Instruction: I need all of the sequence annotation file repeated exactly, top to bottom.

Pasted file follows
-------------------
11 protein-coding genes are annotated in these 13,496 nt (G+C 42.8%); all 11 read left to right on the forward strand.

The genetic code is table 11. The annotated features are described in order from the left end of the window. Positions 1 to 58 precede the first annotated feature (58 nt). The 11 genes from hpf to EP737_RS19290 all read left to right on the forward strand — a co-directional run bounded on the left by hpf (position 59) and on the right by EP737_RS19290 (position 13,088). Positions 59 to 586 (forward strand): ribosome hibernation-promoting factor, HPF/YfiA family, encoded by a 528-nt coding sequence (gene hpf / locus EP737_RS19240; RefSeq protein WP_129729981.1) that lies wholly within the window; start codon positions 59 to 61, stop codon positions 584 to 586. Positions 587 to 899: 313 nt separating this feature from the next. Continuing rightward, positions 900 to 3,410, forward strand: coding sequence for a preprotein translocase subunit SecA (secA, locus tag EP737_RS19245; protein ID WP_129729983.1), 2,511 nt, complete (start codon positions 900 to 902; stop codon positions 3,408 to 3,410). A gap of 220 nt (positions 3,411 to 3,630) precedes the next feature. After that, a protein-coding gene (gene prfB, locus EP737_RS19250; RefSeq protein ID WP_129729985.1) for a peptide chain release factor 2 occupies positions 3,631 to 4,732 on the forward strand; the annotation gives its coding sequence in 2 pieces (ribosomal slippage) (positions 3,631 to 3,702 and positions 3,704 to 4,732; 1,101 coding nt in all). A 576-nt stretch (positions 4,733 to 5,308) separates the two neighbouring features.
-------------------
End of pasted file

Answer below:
11 protein-coding genes are annotated in these 13,496 nt (G+C 42.8%); all 11 read left to right on the forward strand.

The genetic code is table 11. The annotated features are described in order from the left end of the window. Positions 1 to 58 precede the first annotated feature (58 nt). The 11 genes from hpf to EP737_RS19290 all read left to right on the forward strand — a co-directional run bounded on the left by hpf (position 59) and on the right by EP737_RS19290 (position 13,088). Positions 59 to 586 (forward strand): ribosome hibernation-promoting factor, HPF/YfiA family, encoded by a 528-nt coding sequence (gene hpf / locus EP737_RS19240; RefSeq protein WP_129729981.1) that lies wholly within the window; start codon positions 59 to 61, stop codon positions 584 to 586. Positions 587 to 899: 313 nt separating this feature from the next. Continuing rightward, positions 900 to 3,410, forward strand: coding sequence for a preprotein translocase subunit SecA (secA, locus tag EP737_RS19245; protein ID WP_129729983.1), 2,511 nt, complete (start codon positions 900 to 902; stop codon positions 3,408 to 3,410). A gap of 220 nt (positions 3,411 to 3,630) precedes the next feature. After that, a protein-coding gene (gene prfB, locus EP737_RS19250; RefSeq protein ID WP_129729985.1) for a peptide chain release factor 2 occupies positions 3,631 to 4,732 on the forward strand; the annotation gives its coding sequence in 2 pieces (ribosomal slippage) (positions 3,631 to 3,702 and positions 3,704 to 4,732; 1,101 coding nt in all). A 576-nt stretch (positions 4,733 to 5,308) separates the two neighbouring features.